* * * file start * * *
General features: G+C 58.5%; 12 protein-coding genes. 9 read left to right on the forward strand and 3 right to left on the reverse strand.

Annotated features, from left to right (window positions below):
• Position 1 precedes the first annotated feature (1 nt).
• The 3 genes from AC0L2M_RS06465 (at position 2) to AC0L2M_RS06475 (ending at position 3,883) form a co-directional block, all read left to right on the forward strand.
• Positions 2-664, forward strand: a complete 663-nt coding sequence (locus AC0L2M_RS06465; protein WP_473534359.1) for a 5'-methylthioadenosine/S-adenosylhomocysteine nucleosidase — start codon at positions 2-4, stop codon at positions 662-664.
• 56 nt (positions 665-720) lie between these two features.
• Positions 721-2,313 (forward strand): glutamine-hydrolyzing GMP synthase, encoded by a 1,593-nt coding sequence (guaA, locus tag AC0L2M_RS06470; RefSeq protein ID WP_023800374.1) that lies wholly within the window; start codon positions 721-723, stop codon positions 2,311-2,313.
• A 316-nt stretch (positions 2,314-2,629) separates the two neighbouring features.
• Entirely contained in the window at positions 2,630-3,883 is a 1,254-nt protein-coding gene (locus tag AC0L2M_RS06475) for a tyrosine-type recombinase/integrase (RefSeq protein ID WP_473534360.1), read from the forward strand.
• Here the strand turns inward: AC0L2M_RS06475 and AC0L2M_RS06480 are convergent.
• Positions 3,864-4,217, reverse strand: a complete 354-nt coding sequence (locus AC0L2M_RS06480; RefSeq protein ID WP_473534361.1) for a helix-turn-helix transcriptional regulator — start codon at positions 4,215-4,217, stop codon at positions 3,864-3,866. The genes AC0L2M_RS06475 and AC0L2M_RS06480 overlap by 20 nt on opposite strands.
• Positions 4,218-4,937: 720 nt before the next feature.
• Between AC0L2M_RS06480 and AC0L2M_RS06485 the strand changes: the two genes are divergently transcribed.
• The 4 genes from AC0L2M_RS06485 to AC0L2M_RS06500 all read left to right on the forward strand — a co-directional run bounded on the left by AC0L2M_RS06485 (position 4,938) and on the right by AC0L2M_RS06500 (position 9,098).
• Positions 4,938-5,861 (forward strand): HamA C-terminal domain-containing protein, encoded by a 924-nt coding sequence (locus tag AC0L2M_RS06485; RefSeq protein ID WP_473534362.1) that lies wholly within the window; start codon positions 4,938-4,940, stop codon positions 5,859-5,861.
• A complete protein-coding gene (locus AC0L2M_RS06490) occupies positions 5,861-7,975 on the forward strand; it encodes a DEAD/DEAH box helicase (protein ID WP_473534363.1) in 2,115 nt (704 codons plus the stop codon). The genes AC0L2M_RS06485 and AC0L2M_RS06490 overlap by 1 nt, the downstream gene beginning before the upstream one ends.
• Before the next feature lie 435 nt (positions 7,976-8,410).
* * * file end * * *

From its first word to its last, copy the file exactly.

General features: G+C 58.5%; 12 protein-coding genes. 9 read left to right on the forward strand and 3 right to left on the reverse strand.

Annotated features, from left to right (window positions below):
• Position 1 precedes the first annotated feature (1 nt).
• The 3 genes from AC0L2M_RS06465 (at position 2) to AC0L2M_RS06475 (ending at position 3,883) form a co-directional block, all read left to right on the forward strand.
• Positions 2-664, forward strand: a complete 663-nt coding sequence (locus AC0L2M_RS06465; protein WP_473534359.1) for a 5'-methylthioadenosine/S-adenosylhomocysteine nucleosidase — start codon at positions 2-4, stop codon at positions 662-664.
• 56 nt (positions 665-720) lie between these two features.
• Positions 721-2,313 (forward strand): glutamine-hydrolyzing GMP synthase, encoded by a 1,593-nt coding sequence (guaA, locus tag AC0L2M_RS06470; RefSeq protein ID WP_023800374.1) that lies wholly within the window; start codon positions 721-723, stop codon positions 2,311-2,313.
• A 316-nt stretch (positions 2,314-2,629) separates the two neighbouring features.
• Entirely contained in the window at positions 2,630-3,883 is a 1,254-nt protein-coding gene (locus tag AC0L2M_RS06475) for a tyrosine-type recombinase/integrase (RefSeq protein ID WP_473534360.1), read from the forward strand.
• Here the strand turns inward: AC0L2M_RS06475 and AC0L2M_RS06480 are convergent.
• Positions 3,864-4,217, reverse strand: a complete 354-nt coding sequence (locus AC0L2M_RS06480; RefSeq protein ID WP_473534361.1) for a helix-turn-helix transcriptional regulator — start codon at positions 4,215-4,217, stop codon at positions 3,864-3,866. The genes AC0L2M_RS06475 and AC0L2M_RS06480 overlap by 20 nt on opposite strands.
• Positions 4,218-4,937: 720 nt before the next feature.
• Between AC0L2M_RS06480 and AC0L2M_RS06485 the strand changes: the two genes are divergently transcribed.
• The 4 genes from AC0L2M_RS06485 to AC0L2M_RS06500 all read left to right on the forward strand — a co-directional run bounded on the left by AC0L2M_RS06485 (position 4,938) and on the right by AC0L2M_RS06500 (position 9,098).
• Positions 4,938-5,861 (forward strand): HamA C-terminal domain-containing protein, encoded by a 924-nt coding sequence (locus tag AC0L2M_RS06485; RefSeq protein ID WP_473534362.1) that lies wholly within the window; start codon positions 4,938-4,940, stop codon positions 5,859-5,861.
• A complete protein-coding gene (locus AC0L2M_RS06490) occupies positions 5,861-7,975 on the forward strand; it encodes a DEAD/DEAH box helicase (protein ID WP_473534363.1) in 2,115 nt (704 codons plus the stop codon). The genes AC0L2M_RS06485 and AC0L2M_RS06490 overlap by 1 nt, the downstream gene beginning before the upstream one ends.
• Before the next feature lie 435 nt (positions 7,976-8,410).